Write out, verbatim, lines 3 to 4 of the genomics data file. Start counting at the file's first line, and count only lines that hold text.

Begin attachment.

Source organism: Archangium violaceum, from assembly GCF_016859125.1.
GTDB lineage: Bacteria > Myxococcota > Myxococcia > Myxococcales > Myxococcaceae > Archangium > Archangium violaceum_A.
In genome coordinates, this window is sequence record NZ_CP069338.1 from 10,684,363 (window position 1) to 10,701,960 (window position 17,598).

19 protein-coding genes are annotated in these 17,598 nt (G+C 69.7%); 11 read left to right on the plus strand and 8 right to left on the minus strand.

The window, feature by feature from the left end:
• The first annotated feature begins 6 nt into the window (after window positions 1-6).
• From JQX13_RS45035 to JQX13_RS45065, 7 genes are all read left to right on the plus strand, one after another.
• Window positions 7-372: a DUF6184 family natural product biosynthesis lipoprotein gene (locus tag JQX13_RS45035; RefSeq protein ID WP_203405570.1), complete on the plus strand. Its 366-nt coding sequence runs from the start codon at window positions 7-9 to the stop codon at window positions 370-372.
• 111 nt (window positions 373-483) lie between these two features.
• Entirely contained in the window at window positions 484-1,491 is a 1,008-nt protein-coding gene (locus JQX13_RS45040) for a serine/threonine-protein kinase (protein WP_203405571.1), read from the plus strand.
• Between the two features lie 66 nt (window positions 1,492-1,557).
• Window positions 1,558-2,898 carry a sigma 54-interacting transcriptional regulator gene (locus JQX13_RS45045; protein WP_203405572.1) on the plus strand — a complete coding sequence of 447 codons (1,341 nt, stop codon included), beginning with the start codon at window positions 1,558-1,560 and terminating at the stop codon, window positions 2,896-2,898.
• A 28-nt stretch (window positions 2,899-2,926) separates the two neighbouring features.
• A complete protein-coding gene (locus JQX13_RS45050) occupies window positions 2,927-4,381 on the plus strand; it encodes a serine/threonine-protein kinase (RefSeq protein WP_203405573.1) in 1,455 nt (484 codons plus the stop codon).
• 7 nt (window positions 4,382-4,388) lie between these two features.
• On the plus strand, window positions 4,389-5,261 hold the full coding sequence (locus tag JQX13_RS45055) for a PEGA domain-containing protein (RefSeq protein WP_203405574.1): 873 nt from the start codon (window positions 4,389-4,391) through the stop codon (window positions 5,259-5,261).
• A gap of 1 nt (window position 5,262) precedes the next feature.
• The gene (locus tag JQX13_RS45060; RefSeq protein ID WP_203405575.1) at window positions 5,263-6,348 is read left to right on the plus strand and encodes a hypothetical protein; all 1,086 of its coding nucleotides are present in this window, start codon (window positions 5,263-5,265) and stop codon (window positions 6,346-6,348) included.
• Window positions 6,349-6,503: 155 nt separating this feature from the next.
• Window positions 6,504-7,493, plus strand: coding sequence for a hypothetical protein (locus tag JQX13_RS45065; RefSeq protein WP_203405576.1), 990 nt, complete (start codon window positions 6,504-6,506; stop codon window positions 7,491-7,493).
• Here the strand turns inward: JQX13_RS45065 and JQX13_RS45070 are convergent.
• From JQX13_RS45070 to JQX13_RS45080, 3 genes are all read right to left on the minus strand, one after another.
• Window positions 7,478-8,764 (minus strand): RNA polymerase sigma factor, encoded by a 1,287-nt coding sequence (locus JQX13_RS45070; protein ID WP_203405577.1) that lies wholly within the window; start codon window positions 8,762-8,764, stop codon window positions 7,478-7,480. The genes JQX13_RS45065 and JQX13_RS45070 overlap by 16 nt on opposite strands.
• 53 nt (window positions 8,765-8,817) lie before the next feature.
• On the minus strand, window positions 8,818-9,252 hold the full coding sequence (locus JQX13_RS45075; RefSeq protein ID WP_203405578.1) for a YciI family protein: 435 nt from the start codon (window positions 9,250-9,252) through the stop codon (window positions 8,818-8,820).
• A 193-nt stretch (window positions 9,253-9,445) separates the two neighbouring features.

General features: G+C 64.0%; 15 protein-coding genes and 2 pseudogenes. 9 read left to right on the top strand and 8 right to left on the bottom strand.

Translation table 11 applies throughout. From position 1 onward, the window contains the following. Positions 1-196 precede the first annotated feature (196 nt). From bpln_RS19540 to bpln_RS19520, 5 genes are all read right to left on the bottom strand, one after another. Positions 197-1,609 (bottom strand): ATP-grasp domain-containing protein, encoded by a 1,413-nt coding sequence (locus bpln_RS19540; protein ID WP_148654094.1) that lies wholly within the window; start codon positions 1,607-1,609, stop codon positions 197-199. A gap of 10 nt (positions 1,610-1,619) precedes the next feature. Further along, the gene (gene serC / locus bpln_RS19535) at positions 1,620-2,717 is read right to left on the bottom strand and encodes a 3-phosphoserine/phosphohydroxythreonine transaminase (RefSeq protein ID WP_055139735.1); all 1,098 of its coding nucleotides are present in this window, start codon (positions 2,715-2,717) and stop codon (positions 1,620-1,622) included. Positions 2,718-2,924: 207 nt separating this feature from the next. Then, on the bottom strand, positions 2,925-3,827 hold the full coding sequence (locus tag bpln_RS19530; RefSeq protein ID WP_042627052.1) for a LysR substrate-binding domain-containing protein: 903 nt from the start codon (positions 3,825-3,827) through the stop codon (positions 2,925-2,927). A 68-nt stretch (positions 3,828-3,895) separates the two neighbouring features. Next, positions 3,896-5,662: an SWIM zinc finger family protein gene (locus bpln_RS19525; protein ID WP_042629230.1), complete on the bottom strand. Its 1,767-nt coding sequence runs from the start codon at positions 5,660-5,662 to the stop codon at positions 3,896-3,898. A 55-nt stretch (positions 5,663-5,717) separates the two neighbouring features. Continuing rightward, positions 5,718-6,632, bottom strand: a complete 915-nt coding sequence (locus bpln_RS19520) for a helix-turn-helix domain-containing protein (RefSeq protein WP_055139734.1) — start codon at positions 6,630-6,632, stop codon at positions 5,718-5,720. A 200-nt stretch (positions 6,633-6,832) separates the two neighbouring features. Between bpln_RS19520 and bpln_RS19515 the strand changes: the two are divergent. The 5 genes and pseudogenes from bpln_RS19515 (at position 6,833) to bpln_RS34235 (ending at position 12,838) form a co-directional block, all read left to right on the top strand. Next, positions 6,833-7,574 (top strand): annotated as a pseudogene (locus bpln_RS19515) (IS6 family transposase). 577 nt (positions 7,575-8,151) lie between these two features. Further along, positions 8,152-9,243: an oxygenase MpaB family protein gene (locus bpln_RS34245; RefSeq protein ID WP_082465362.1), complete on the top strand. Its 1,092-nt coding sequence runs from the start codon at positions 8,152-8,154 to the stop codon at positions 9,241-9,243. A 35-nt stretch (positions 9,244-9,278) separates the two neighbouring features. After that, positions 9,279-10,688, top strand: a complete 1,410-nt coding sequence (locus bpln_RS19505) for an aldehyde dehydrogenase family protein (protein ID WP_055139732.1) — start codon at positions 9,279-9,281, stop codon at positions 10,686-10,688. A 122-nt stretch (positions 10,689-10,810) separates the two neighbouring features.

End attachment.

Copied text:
In genome coordinates, this window is sequence record NZ_CP069338.1 from 10,684,363 (window position 1) to 10,701,960 (window position 17,598).

19 protein-coding genes are annotated in these 17,598 nt (G+C 69.7%); 11 read left to right on the plus strand and 8 right to left on the minus strand.